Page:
Reviews

A Pan-American Alchemy: Maria Magdalena Campos-Pons at the PEM

Maria Magdalena Campos-Pons. Alchemy of the Soul, Elixir for the Spirits, 2015. Peabody Essex Museum. © 2016 Peabody Essex Museum. Photo by Peter Vanderwarker.

From our friends at Big Red & Shiny, today we bring you a review of Alchemy of the Soul: Maria Magdalena Campos-Pons. Author Leah Triplett Harrington offers a thoughtful, revelatory perspective on Campos-Pons’s work, exploring its relationship to themes of memory, exile, and labor. Triplett Harrington states, “Sugar is produced from backbreaking labor, and its ubiquitous popularity cultivated a taste for brutal control and economic dominance among the merchants[…..]

Made in Taiwan: A Retrospective of Yang Mao-Lin at the Taipei Fine Arts Museum

Yang Mao-lin. Zealandia Memorandum L9301 (1993); oil, acrylic on canvas; 112 x 194 cm. Courtesy of Taipei Fine Arts Museum.

A robust Asian democracy, Taiwan elected its first female president earlier this year. Yet thirty years ago, when the island was tentatively emerging from four decades of military rule, this future was far from certain. Made in Taiwan: A Retrospective of Yang Mao-Lin, now on view at Taipei Fine Arts Museum, spans three decades of the artist’s work. His vivid early paintings captured the growing[…..]

Who Among Us… The Art of Kenyatta A.C. Hinkle at the Museum of the African Diaspora

Kenyatta A.C. Hinkle. The Sower, 2015; India ink, acrylic paint, and polyfilm on wood panel; 11 x 14 in. Courtesy of Jenkins Johnson Gallery and the Artist.

Today from our partners at Art Practical, we bring you Matthew Harrison Tedford’s review of Who Among Us… The Art of Kenyatta A.C. Hinkle at the Museum of the African Diaspora in San Francisco. The author notes, “[…] I came to see the entire exhibition as Kentifrica—not just an imaginary place, but a dream, a revision, or a projection of a continent that could have been or[…..]

Cut-Up at Franklin Street Works

Phyllis Baldino. The Unknown Series, 1994–96 (detail); mixed media. Courtesy of the Artist.

“Everything in the world began with a yes. One molecule said yes to another molecule and life was born,” professes Clarice Lispector in the first lines of her 1977 novel, The Hour of the Star. Like the universe, art also begins with a yes. Some yeses are small: get out of bed today, put this image next to that one. Other yeses are bigger: continue[…..]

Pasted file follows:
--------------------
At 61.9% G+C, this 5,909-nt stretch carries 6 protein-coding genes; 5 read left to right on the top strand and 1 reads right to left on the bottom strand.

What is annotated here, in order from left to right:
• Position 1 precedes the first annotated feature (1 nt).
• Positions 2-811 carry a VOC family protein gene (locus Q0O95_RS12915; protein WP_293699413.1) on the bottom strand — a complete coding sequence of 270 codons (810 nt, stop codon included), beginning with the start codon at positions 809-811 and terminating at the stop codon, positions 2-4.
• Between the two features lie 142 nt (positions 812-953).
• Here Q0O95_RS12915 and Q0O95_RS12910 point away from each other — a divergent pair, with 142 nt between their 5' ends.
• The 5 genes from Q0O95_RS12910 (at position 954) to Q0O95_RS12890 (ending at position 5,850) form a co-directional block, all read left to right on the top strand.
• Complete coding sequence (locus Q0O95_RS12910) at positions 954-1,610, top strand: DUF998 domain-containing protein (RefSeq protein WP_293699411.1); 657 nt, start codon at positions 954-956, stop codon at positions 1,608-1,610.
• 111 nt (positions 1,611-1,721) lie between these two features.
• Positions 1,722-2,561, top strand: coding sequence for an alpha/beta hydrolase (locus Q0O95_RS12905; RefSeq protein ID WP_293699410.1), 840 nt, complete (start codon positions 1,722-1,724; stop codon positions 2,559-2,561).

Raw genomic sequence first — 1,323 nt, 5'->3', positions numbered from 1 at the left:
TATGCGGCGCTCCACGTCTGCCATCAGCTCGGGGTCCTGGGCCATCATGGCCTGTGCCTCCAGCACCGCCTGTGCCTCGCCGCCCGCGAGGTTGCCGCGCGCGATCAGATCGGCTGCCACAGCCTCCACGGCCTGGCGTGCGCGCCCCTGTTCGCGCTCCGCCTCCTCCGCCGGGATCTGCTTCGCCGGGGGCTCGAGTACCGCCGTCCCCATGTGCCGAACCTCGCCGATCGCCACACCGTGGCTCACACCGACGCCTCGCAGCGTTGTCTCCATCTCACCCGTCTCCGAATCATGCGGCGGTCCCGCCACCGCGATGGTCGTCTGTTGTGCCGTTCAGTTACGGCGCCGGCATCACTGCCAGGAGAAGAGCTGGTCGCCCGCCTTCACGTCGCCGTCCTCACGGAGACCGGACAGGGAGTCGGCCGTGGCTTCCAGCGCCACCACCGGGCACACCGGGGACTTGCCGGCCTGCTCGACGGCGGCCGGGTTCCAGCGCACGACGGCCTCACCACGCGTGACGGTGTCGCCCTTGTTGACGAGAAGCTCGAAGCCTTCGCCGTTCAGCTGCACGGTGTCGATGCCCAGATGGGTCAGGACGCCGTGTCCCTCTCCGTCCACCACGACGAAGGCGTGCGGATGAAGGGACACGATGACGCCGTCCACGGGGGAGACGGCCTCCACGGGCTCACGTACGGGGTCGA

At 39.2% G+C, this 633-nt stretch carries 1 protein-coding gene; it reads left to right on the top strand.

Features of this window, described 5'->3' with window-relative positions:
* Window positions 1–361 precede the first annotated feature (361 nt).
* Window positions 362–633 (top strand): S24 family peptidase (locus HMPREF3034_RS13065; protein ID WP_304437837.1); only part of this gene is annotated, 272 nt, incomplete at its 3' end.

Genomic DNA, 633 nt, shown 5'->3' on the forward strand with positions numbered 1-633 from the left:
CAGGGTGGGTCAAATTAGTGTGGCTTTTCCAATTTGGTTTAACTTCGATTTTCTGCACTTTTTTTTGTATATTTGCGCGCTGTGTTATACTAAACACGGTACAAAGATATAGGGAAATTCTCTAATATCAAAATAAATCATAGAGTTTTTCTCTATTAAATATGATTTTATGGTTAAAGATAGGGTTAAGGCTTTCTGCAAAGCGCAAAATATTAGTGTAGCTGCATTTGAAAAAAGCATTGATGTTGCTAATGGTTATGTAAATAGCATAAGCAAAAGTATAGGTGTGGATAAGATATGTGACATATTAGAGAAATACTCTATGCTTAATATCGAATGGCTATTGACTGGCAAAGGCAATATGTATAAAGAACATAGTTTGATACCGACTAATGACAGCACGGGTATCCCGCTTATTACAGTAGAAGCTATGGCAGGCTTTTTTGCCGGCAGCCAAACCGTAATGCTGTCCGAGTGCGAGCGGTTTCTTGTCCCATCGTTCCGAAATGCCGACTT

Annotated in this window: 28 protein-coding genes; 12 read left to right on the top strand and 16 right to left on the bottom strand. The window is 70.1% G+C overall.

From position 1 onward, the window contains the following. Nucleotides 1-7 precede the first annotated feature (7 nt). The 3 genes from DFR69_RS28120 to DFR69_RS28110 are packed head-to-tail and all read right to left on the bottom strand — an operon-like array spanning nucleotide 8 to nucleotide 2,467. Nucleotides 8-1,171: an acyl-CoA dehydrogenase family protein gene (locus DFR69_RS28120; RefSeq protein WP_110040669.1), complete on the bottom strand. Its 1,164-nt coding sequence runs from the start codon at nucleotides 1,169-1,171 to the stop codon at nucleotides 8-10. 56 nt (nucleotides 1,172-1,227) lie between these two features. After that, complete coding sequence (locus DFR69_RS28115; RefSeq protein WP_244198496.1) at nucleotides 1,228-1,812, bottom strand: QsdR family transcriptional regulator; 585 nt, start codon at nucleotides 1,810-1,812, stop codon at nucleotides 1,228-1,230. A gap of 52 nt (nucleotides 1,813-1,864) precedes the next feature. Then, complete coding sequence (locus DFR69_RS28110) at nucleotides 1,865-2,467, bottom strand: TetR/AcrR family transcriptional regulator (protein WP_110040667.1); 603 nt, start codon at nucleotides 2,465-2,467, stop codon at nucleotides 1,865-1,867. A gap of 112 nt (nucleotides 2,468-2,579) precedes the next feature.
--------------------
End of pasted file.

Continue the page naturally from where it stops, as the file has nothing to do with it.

LOVE IV: Cold Shower at the Schinkel Pavillon

Anthea Hamilton and Nicholas Byrne. LOVE IV: Cold Shower, 2016; installation view, the Schinkel Pavillon, Berlin. Courtesy of the Artists and the Schinkel Pavillon.

Shotgun Reviews are an open forum where we invite the international art community to contribute timely, short-format responses to an exhibition or event. If you are interested in submitting a Shotgun Review, please click this link for more information. In this Shotgun Review, Amanda Ribas Tugwell reviews LOVE IV: Cold Shower at the Schinkel Pavillon in Berlin. The fourth iteration of Anthea Hamilton and Nicholas Byrne’s LOVE series, Cold Shower packs[…..]

Printed Matters – Daniel Coburn: The Hereditary Estate

Daniel Coburn. The Matriarch, from The Hereditary Estate, Kehrer Verlag, 2014.

Today from our partners at Art Practical, we bring you Larissa Archer’s review of the photography book The Hereditary Estate by Daniel Coburn. The author writes, “It’s the eyes of Coburn’s subjects that will haunt you. The elders seem to have seen everything, leaving them with marked brows and broken hearts. The younger adults seem by turns thoughtsick and mistrustful to downright hardboiled and malicious. The children, however,[…..]

Mónica Mayer: Si Tiene Dudas… Pregunte at Museo Universitario de Arte Contemporáneo

Mónica Mayer. Lo normal, 1978 (detail); print intervened with stamps, 10 cards. Courtesy of the artist and Museo Universitario Arte Contemporáneo.

Si Tiene Dudas… Pregunte [When in Doubt… Ask] at the Museo Universitario de Arte Contemporáneo (MUAC) is a retrocollective of works by feminist art pioneer Mónica Mayer (b. Mexico City, 1954). “Retrocollective” isn’t a very well-known term[1] and certainly not one that many artists would choose to designate their career retrospective, but Mónica Mayer isn’t like other artists. Since the late ’70s, Mayer has been[…..]